Every September, as I watch the kids go back to school, I get the same yearning.
I wish it were me packing up Dad’s station wagon to go off to college.
I’d take my favorite pillow, and those narrow twin-bed sheets and an Indian batik bedspread.
I’d bring my popcorn popper to warm a can of Campbell’s tomato soup. And my old stereo turntable and my scratchy Crosby, Stills, and Nash albums.
And my big Underwood typewriter that I bought used for $12.00 – the kind where you have to pound the keys and then sometimes the spindles with the letters get stuck together in mid-air. With onion-skin erasable typewriter paper and a gum eraser.
I’d need notebooks too – the narrow-ruled kind. no larger than 5X8, so my notebooks are about the same size as my textbooks, making a neater stack to carry. Colored pens too – so I can color-code my notes.
I’ll take my bucket to carry my soap and shampoo and comb and toothbrush and toothpaste back and forth to the communal bathroom.
With my bell-bottom jeans, moccasins, and the sweater I knitted myself that has one little mistake in the shoulder –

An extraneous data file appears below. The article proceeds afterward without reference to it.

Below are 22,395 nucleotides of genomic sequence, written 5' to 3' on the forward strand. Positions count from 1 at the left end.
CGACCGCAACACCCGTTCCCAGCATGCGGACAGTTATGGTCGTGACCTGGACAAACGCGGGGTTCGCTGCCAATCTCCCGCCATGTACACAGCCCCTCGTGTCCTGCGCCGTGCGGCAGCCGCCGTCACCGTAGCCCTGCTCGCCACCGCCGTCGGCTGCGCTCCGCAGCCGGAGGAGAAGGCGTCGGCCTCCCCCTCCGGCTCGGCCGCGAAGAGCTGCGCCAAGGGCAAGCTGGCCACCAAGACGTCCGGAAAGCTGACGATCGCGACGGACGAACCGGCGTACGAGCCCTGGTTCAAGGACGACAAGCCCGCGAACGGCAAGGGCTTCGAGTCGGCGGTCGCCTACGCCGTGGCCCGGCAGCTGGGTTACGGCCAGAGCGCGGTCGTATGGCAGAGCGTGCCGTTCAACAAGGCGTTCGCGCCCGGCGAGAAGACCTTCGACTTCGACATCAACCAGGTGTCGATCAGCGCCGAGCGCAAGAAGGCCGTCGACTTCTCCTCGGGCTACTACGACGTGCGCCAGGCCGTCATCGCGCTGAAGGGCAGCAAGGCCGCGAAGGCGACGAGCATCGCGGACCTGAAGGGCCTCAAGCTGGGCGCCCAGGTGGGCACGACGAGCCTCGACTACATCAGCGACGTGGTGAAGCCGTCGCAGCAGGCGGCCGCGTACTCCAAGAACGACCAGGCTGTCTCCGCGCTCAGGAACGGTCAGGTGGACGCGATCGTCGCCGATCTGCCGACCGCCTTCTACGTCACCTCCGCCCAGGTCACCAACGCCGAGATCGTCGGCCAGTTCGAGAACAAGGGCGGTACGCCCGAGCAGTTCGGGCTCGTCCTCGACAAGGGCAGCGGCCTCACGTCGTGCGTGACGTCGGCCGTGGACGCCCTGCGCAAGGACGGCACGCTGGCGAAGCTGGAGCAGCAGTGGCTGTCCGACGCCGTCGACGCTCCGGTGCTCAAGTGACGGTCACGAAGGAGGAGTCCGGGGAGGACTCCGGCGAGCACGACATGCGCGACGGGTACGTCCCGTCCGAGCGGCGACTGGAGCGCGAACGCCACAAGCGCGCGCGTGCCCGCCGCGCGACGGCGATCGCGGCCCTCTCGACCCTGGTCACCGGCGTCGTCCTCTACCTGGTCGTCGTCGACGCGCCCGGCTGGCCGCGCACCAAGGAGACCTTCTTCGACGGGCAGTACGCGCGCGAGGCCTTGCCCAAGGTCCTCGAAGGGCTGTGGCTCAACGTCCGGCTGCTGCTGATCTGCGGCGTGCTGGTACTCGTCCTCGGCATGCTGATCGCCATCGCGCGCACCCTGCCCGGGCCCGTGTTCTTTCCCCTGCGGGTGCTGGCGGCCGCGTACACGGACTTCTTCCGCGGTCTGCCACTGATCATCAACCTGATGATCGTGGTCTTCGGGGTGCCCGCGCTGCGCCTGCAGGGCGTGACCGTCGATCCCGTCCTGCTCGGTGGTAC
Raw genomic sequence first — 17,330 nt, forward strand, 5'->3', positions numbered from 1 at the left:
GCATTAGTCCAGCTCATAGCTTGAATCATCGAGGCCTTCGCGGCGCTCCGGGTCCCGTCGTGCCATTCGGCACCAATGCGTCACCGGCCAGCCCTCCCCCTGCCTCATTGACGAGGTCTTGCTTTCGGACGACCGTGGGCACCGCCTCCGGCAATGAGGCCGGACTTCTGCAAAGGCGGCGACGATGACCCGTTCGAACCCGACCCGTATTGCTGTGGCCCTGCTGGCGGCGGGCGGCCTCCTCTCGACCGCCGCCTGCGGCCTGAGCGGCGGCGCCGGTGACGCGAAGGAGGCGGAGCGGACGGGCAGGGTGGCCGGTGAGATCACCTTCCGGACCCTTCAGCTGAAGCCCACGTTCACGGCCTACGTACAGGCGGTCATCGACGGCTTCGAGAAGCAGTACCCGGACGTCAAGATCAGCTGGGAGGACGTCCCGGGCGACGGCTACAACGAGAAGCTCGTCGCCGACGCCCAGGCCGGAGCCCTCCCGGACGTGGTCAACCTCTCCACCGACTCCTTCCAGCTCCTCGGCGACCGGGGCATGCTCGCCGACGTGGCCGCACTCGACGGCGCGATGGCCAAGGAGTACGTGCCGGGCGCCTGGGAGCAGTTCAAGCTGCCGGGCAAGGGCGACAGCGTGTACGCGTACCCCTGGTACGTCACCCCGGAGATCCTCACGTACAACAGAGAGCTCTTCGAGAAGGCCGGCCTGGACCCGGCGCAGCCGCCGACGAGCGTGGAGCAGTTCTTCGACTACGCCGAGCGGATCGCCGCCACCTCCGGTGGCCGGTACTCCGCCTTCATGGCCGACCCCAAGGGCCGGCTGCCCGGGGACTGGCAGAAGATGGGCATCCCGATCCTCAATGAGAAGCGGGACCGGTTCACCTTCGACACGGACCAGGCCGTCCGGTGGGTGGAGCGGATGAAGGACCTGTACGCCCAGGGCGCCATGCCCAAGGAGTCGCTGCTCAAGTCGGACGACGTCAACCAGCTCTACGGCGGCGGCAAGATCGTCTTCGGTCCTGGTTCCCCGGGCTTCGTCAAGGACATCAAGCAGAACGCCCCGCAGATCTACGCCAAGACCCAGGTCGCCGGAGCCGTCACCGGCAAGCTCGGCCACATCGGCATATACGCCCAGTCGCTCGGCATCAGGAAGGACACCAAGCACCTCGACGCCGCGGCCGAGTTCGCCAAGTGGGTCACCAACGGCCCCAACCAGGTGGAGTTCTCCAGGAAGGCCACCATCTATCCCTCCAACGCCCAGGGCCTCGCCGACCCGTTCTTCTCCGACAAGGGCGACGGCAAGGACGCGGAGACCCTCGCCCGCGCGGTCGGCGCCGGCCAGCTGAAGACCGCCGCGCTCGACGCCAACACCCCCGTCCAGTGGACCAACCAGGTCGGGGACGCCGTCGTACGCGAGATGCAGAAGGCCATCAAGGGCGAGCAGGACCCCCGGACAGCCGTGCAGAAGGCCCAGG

I’d be ready.
Ready for my do-over.
I’ll sit in my Literature class and discuss The Moviegoer by Walker Percy. When the professor asks why Binx prefers the movies to real life, I’ll say exactly what I said in 1972:
“Movies are better than real life because unexpected things happen. Nothing unexpected ever happens in real life.”
And that scruffy boy will get up from the back of the room and walk over to me. He’ll lean over the desk and kiss me without touching anything but my innocent unpainted lips. And that boy will return to his seat without looking back. And I will shrug off the moment with a quip:
“As I was saying…”
And everyone will laugh.
And the class will be over and we’ll all leave.
And this time – this time – I will run down the hallway. And I will grab that young sweet man by his flannel shirt-tail. And he will turn around.
And I will kiss him back.